|Distribution||Brazil, Colombia, and Peru.|
|Sexual Dimorphism||Mature females are larger and appear fuller when viewed from above. Mature males often display a more ornate and intense colour pattern.|
|Maximum Size||6cm (2.4")|
|Temperature||22-26 deg C (72-79 deg F)|
|Water Parameters||Neutral to slightly soft and acidic. pH: 6.0-7.2, dH: up to 15 degrees.|
|Lighting||No special requirements|
The Elegant Cory is beautiful catfish that is ideal for the mature softwater aquarium. This is a peaceful species which should be maintained in groups of 5 or more due to shoaling nature. In the wild, C. elegans is known from forest streams and tributaries of the middle and upper Amazon River basin where the water is soft and slightly acidic, so they will always be at their best in similar conditions in the home aquarium long-term. Unusually for Corydoras, this species often spends time shoaling in midwater. However, it should still be provided with a soft sand substrate to help protect the delicate sensory barbels for when it spends time on the substrate. Regular maintenance, including frequent partial water changes, should be carried out in order to keep these fish in good condition. Provide plenty of shady areas amongst driftwood, rocks, and areas of dense planting. Other peaceful species such as some of the smaller pencilfish, tetra, and rasboras make ideal tankmates, and their presence as ‘dither fish’ in midwater will encourage the Corydoras out into view more often. Corydoras have the ability to breathe air intestinally, so a small gap should be left between the surface of the water and the cover slides in order for the fish to come up to the surface and take air in. It may do this numerous times per day.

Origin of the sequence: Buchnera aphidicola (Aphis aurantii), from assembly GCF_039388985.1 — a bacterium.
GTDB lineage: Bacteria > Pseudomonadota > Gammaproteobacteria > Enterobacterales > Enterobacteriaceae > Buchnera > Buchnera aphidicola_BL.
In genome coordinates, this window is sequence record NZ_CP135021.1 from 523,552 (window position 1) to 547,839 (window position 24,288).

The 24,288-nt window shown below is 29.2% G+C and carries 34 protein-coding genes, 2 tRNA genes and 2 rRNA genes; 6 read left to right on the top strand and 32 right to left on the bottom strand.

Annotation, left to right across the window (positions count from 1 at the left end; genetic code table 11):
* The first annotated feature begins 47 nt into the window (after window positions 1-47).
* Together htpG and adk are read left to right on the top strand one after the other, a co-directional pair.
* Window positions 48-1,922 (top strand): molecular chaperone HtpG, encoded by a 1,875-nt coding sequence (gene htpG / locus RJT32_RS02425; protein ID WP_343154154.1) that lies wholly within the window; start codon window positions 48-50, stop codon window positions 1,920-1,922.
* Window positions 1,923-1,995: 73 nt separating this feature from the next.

Sinking catfish pellets, frozen foods such as bloodworm, white mosquito larvae and vitamin-enriched brineshrimp.
This species has been bred in the home aquarium. Mature pairs can be triggered into spawning by performing a large, slightly cooler water change. The female will deposit small adhesive eggs onto previously cleaned plant leaves or the sides of the aquarium glass, with the male then hovering over and fertilising them, and the process repeated. Unfortunately the eggs of this species are prone to fungus, so some fishkeepers like to add a small amount of methylene blue to the breeding tank. The eggs generally take 3-4 days to hatch after which time the tiny fry should be offered finely powdered first foods. A few days later they will be able to take newly hatched brineshrimp.